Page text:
The responsible intellectual who moves between his campus and Washington knows, above all, that his task is, in the language of the current generation, to "cool it"--to bring what my generation called "not heat but light" to public affairs.
The man for whom this school is named always believed that to be the scope of real scholarship. He never doubted the interdependence of the intellectual community and the community of public service. "The school," he said, "must be of the Nation."
A WORTHY CALLING
So today we dedicate this building not only to the man, but to his faith that knowledge must be the underpinning of power-and that the public life is a calling that is worthy of the scholar as well as the politician.
There was once a time when knowledge seemed less essential to the process of government. Andrew Jackson held the opinion that the duties of all public offices were "so plain and simple" that any man of average intelligence could perform them.
We are no longer so optimistic about our public service. The public servant today moves along the paths of adventure where he is helpless without the tools of advanced learning.
He seeks to chart the exploration of space, combining a thousand disciplines in an effort whose slightest miscalculation could have fatal consequences.
He has embarked on this planet on missions that are no less filled with risk and no less dependent on knowledge.
He seeks to rebuild our cities and to reclaim the beauty of our countryside. He seeks to promote justice beyond our courtrooms, making education and health and opportunity the common birthright for every citizen. And he seeks to build peace based on man's hopes rather than man's fears.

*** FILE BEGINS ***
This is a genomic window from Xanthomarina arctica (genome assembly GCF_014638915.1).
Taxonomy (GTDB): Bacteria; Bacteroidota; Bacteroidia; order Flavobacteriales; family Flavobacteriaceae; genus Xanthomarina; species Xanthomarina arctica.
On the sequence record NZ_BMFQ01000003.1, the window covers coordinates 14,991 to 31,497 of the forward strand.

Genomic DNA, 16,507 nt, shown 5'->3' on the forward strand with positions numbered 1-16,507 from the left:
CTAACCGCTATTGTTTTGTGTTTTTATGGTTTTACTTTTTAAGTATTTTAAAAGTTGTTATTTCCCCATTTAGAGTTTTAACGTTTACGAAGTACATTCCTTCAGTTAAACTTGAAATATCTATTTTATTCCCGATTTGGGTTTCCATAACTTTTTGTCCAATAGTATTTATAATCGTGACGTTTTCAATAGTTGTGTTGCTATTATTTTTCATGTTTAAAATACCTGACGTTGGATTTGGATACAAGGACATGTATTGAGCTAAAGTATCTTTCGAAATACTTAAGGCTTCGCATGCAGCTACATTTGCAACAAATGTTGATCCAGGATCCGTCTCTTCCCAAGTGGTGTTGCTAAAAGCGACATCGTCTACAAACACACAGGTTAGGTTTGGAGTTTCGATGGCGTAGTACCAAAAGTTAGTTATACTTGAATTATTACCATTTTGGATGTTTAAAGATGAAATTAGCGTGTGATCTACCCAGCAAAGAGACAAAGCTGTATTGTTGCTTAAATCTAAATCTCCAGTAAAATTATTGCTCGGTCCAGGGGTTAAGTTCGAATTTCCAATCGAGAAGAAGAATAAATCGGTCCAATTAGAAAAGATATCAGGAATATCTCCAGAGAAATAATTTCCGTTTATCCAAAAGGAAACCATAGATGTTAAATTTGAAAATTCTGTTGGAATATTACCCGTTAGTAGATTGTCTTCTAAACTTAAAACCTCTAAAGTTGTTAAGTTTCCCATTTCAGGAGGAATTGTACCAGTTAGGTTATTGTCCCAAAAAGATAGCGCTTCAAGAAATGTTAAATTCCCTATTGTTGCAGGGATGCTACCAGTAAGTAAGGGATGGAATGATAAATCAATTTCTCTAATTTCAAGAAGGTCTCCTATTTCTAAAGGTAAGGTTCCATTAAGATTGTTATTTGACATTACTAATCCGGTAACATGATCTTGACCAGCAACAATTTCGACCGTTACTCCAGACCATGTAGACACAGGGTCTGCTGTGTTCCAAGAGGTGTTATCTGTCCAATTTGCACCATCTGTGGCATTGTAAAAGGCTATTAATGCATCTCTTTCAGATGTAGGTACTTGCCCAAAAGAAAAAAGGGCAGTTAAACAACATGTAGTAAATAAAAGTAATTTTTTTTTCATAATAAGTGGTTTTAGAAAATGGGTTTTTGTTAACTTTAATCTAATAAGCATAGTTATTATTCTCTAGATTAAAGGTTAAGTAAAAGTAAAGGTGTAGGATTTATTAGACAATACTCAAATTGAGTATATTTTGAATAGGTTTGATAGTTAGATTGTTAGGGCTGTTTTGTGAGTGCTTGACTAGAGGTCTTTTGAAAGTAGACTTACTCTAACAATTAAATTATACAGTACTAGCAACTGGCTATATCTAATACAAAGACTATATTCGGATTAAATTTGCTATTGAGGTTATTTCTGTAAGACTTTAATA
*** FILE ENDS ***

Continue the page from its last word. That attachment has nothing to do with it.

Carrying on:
These goals will be the work of many men and of many years. We are still wrestling to provide a world safe for democracy just as Wilson did more than 50 years ago. We are still fighting to gain the freedoms that Roosevelt talked about more than 30 years ago. All of these will call for enormous new drafts of trained manpower that will be available for public service.
Over the next 4 years, the Federal Government will need 30,000 more scientists and engineers and 6,000 more specialists in health, technology, and education.
By 1970, our State governments, Governor Hughes, must grow by more than 600,000 to keep pace with the times. Employment for State and local government will exceed 10 million persons. Each year over the next decade, our Nation will need 200,000 new public school teachers to keep up just with our growing population.
The call for public service, therefore, cannot be met by professionals alone. We must revive the ancient ideal of citizen-soldiers who answer their nation's call in time of peril. We need them on battlefronts where no guns are heard but where freedom is no less tested.
Here at the Woodrow Wilson School, you have done much to raise the sights of public service. I urge you to continue to promote its excellence at all levels. We intend to do the same in Washington, sparing no effort to assist those who select this as their life work.
I have asked Chairman John Macy of the Civil Service Commission to head a task force that will survey Federal programs for career advancement. I have asked him to study an expanded program of graduate training which, with the help of the universities, can enlarge our efforts to develop the talents and broaden the horizons of our public service career officers.
I also intend next year to recommend to our Congress a program of expanding opportunities for those exceptionally talented who wish to go into training for the public service. We will assist:
--students that are planning careers in Federal, State, or local governments,
--colleges and universities that are seeking to enrich their own programs in this field, and
--local and state governments that are seeking to develop more effective career services for all of their employees.
Our concept of public service is changing to meet the demands of the hour. A new public servant has emerged. He may be the scholar who leaves his study for the crucible of power in his State or national capital. Or he may be the young man or woman who chooses public service but does not abandon at its doorstep the techniques of scholarship and the search for knowledge.